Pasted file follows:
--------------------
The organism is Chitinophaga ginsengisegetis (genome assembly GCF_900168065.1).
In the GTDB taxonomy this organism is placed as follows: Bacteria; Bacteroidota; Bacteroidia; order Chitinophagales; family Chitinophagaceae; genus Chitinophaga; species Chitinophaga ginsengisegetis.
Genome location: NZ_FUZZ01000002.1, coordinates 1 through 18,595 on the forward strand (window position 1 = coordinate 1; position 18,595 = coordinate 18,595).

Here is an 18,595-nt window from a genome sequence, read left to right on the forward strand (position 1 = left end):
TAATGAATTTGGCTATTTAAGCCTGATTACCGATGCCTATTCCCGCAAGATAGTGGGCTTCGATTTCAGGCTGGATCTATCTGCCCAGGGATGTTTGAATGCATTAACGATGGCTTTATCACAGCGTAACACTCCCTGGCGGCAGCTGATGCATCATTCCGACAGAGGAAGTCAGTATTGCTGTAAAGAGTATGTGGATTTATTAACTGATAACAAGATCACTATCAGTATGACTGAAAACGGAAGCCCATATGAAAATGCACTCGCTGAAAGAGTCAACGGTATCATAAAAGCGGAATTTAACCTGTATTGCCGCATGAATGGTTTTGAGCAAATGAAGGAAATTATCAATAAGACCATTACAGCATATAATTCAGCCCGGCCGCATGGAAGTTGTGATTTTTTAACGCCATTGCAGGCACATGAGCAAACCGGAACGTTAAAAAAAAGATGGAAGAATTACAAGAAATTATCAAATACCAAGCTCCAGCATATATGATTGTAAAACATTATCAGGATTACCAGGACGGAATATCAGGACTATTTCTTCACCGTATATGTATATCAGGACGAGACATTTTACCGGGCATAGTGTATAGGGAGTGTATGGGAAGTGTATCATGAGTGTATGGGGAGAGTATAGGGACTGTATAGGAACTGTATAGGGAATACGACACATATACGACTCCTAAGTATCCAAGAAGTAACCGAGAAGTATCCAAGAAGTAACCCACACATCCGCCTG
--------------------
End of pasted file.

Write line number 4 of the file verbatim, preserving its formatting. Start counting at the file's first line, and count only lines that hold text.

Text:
Here is an 18,595-nt window from a genome sequence, read left to right on the forward strand (position 1 = left end):